Special Report: Bowling Green's Restaurant Culture

 "You have new places come in, and it's human nature to want and try those new places. After you try those you come back to your favorite places to be."

BOWLING GREEN, Ky. (WBKO) -- In 1977, 17% of Americans calories came from meals outside of the home on a daily basis. Fast forward to 2014, 32% of those calories come from restaurants. Bowling Green may be a great example. It's hard to go anywhere without seeing a restaurant.

How do they all survive in such a growing but small area? We went to a few places around town to find out.

It's a myth we've all heard. Bowling Green has the highest restaurants per capita in the country.

"I sort of think, another restaurant, that's what we need is more competition," said Griff's Deli Owner, Ed Griffin.

There's really not a concrete way to tell, but according to the Bowling Green Area Convention & Visitor's Bureau, the city of 60,000 has 300 restaurants. That's 1 restaurant for every 200 people.

"You'll see more restaurants come in. Like anything else, you'll see some of them fail and some succeed," commented Tim Goad, Asst. Manager at Mariah's.

The city is a stop between Nashville and Louisville on I-65, which definitely correlates to business, but booths and stools are filled by just as many residents all looking for different things.

"We won't go back. If they have really bad service we won't go back," said one diner.

"Just the quality of food. If the food is good, I'm going to come back and eat," commented another.

The numbers may be in the favor of those looking for a prepared meal, but it may not bode well for the overall health of those who frequently dine out.

"Research done in 2004 found a direct correlation between the number of restaurants per capita and obesity in a geographic region," stated Nikki Anderson a Nutritionist with MNT Inc.

However, things are changing in America, and that also includes south central Kentucky.

Studies show that now more than ever, American are choosing to eat out at restaurants. Another thing Americans are becoming more conscious of is the nutrition that comes on their plate when they decide to dine out.

"I was looking at the 2013 "What's Hot" in the National Restaurant Association Report, and of the 20 top items, 8 were nutrition," added Anderson.

At the top of that list is locally grown or fresh produce; something Griff's Deli has been serving for years. They attribute a big part of their success to that and the unique items on their menu.

"I knew what we were going to offer here wasn't already offered in Bowling Green. I knew that was going to be unique to Bowling Green. I'm a sandwich guy primarily, so it was pretty easy for me to build it and taste test it all," added Griffin.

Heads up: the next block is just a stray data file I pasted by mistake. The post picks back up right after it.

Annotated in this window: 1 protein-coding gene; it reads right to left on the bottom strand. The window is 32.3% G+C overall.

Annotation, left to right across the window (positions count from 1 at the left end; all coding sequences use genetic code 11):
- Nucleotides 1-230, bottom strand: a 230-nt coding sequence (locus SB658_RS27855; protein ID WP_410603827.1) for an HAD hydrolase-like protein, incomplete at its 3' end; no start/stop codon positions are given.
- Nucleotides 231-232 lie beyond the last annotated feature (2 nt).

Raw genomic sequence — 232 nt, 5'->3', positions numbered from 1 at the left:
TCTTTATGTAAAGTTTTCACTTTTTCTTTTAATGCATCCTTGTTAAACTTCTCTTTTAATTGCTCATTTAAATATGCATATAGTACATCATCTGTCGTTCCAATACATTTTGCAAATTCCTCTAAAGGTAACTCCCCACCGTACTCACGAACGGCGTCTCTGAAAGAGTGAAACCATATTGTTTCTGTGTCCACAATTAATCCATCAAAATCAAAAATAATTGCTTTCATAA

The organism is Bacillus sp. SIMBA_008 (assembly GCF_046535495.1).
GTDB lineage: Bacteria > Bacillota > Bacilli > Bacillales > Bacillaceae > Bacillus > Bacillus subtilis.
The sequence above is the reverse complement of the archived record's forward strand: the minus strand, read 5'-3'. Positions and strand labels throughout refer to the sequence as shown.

It's an advantage a local business competing with many of the chain stores on Scottsville Road must have. Yet, Griff's isn't the only place that strives to find it's own niche.

"They survive because of their varieties. All the different palettes these restaurants offer are so important. Not everyone likes a hamburger, or Italian, or Mediterranean, or Greek, or Mexican food. There's something.. literally something for everyone," stated Telia Butler of the Bowling Green Area Visitors & Convention Bureau.

Trends aside, some restaurants are staples of the community and the experience may mean more than the menu to many.

"Relationship wise you'll see people run the gambit. People get engaged here. They have their rehearsal dinner here. We've even had people get married upstairs. Then they come back for baby showers or that first birthday. Then that 50th anniversary. From the time they think about getting married to that 50th anniversary we're here for them," added Goad.

Whether it's a diner, drive-thru, or cafe the fact is, Bowling Green is a growing city and each local restaurant knows new businesses are still to come trying to find what the city may lack.

"There's going to be a lot more coming. The Gary Farms development, that's going to blow up with retail and I believe there's going to be a lot of restaurants going in there. There's also a lot of downtown development," commented Griffin.

"You have new places come in, and it's human nature to want and try those new places. After you try those you come back to your favorite places to be," said Goad.

Whether it's due to the interstate, or the university, or a growing trend in America, dining out is part of the culture in Bowling Green. If you think when it comes to food the city has it all, chances are you may be proven wrong the next time you see a sign go up.

Shortly after we conducted the interviews for this story, it was announced Mariah's was bought by a new owner. The building that Mariah's is currently housed in is one of the oldest and most recognizable building in the city. It's also where the restaurant gets its namesake. The decision has been made for the business to move to a new downtown location in the near future. It just goes to show that nothing is out of the question of Bowling Green restaurants.


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